Shoulder Anatomy Overview
The shoulder is a ball and socket joint that enables you to raise, rotate, twist, and move your arm in almost every direction. The head of the upper arm (humerus) is the ball and an oval depression called the glenoid on the shoulder blade (scapula) is the socket.
A soft tissue rim (the labrum) surrounds and effectively deepens the glenoid. The head of the humerus and the glenoid are both covered with a smooth, durable, frictionless tissue (articular cartilage); the joint is encapsulated by a smooth, thin inner layer of lining call the synovium.
Together the synovium and articular cartilage allow for the effortless and smooth motion of the shoulder joint. The surrounding rotator cuff muscles and ligaments provide strength, power, and stability.
Arthritic Shoulder Joint
The term “arthritis” is the medical term used to when there is abnormal or absent cartilage in a joint.
An X-ray of an arthritis shoulder shows bone spurs, whitening of the bone (sclerosis) and a decreased joint space between the humeral head and the glenoid. This narrowed joint space represents a loss of bone cartilage, which can progress to “bone-on-bone” arthritis.
As the condition advances people notice pain, loss of motion and weakness.
Shoulder replacement surgery replaces the damaged joint surfaces with artificial parts (prosthesis). Usually, there are two components: The humeral component replaces the head of the humerus. It is made of metal (usually a cobalt-chrome based alloy) and has a rounded ball attached to a stem that fits into the humerus. This component comes in various sizes to accurately replicate the patient’s anatomy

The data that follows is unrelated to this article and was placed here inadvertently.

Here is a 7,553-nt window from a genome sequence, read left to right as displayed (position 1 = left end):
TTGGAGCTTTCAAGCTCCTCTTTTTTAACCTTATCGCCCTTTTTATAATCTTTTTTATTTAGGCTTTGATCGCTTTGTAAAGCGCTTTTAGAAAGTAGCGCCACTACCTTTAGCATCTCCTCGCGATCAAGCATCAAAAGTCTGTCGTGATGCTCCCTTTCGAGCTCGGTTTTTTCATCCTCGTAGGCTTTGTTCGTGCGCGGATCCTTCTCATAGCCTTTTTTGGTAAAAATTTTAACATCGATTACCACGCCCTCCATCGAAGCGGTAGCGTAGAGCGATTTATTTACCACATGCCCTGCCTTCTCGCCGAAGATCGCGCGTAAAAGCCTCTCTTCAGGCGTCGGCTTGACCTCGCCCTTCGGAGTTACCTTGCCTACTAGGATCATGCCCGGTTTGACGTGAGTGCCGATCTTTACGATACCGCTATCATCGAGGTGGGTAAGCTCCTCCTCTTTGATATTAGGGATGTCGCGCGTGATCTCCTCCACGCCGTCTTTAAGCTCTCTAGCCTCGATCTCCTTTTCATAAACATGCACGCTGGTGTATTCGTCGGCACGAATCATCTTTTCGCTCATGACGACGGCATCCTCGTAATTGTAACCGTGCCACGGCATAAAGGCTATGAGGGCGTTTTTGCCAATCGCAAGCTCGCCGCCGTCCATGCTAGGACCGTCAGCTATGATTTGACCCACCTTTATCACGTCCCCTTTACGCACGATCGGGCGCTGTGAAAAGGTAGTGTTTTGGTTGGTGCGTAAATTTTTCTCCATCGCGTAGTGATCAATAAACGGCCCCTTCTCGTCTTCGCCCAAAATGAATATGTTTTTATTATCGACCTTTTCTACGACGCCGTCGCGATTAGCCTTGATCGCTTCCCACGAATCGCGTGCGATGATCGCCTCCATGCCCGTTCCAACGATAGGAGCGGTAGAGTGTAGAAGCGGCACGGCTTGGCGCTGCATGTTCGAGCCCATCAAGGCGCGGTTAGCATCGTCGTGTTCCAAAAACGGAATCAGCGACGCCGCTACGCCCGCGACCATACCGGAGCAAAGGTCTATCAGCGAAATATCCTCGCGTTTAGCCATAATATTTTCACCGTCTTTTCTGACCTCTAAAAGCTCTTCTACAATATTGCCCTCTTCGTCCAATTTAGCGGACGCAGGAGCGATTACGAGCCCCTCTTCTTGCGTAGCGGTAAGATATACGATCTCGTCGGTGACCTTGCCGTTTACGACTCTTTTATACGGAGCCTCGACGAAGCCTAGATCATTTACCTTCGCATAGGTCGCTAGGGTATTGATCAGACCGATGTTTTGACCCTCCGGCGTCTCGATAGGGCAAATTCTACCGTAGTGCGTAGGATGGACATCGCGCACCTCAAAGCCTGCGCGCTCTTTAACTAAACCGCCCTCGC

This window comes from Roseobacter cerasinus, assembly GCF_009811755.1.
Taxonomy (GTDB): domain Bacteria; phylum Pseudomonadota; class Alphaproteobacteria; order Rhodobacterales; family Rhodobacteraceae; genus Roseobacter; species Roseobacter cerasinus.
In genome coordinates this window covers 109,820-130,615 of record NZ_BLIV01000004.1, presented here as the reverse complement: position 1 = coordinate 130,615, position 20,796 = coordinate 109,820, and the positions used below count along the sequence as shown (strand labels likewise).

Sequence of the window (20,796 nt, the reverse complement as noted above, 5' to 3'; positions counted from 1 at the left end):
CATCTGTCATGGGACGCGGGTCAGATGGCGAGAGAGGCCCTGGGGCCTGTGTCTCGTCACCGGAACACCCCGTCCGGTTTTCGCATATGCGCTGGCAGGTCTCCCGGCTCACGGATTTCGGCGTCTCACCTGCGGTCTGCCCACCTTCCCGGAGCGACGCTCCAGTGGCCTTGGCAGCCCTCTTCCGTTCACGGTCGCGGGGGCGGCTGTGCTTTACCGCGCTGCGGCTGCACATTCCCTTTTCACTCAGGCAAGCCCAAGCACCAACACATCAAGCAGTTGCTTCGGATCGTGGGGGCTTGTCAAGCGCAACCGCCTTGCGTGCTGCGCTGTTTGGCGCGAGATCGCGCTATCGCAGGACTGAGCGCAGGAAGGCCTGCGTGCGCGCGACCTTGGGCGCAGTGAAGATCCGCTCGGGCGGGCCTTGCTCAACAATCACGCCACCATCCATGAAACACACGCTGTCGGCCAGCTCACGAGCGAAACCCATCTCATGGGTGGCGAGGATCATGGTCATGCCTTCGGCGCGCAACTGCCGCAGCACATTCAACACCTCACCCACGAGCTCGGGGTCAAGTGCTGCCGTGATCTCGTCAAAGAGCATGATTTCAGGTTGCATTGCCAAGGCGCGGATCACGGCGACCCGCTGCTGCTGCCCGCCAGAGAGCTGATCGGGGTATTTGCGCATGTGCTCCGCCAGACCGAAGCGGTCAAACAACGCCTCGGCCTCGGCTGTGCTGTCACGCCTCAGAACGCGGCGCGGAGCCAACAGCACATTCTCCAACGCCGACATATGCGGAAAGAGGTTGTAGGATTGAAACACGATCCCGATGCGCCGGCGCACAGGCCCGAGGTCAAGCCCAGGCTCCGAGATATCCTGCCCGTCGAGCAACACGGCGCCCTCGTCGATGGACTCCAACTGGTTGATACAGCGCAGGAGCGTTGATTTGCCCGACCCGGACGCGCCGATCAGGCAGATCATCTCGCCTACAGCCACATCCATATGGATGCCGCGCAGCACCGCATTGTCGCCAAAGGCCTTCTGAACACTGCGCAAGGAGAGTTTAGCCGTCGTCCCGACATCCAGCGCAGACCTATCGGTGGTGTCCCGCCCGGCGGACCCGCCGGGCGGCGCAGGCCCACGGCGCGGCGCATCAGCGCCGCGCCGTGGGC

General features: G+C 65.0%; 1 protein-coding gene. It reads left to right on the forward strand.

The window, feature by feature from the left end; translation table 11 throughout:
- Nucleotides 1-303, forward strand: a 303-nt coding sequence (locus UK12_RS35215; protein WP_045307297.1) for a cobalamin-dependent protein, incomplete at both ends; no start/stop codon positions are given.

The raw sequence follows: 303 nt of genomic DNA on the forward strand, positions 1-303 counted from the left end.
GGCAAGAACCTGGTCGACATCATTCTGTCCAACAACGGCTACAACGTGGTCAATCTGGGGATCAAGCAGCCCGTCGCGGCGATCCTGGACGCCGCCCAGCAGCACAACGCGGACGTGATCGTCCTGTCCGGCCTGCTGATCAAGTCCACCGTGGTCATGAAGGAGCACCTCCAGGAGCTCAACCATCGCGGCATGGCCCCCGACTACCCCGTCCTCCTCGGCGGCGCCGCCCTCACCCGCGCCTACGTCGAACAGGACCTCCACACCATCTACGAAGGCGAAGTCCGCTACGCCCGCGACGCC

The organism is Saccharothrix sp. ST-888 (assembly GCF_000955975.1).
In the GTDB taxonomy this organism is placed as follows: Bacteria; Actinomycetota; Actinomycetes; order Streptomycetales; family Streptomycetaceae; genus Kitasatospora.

The glenoid component replaces the socket. It is generally made of a metal component (base-plate) and has an ultrahigh density polyethylene liner. Depending on the damage to your shoulder, your doctor may replace just the humeral head (hemiarthroplasty) or both the humeral head and the glenoid (total shoulder arthroplasty). The components come in various sizes and shapes and are held in place with either acrylic bone cement (cemented) or bone ingrowth (cementless). As in the natural joint, the surrounding muscles and tendons provide stability for the prosthesis.
Surgery requires that one of the muscles of the rotator cuff is moved to get down to the joint. Instead of disrupting the tendon, which cannot heal well, a piece of bone is removed where the rotator cuff muscle attaches. This is repaired at the end of surgery once the prosthesis is in place. You will be restricted in certain activities while this heals.
Reverse Shoulder Arthroplasty
Reverse Total Shoulder Arthroplasty (rTSA) is designed specifically for the treatment of glenohumeral arthritis when it is associated with irreparable rotator cuff damage, complex fractures not amenable to hemi-arthroplasty or fixation, as well as for previously failed conventional Total Shoulder Arthroplasty in which the rotator cuff has become deficient. Its use in the United States has been FDA approved since 2004.
The rotator cuff is generally absent or minimally involved in the function of an Reverse TSA. The bulk of the stress to provide motion and strength of the shoulder is placed upon the deltoid and surrounding peri-scapular muscles. Therefore, the rehabilitation for a rTSA patient is different than for a patient after a traditional TSA. If the subscapularis is intact, it is always be reconstructed at the end of the case to promote stability of the prosthesis. It is not necessary to reconstruct or repair the subscapularis tendon for good functional recovery of the shoulder after rTSA.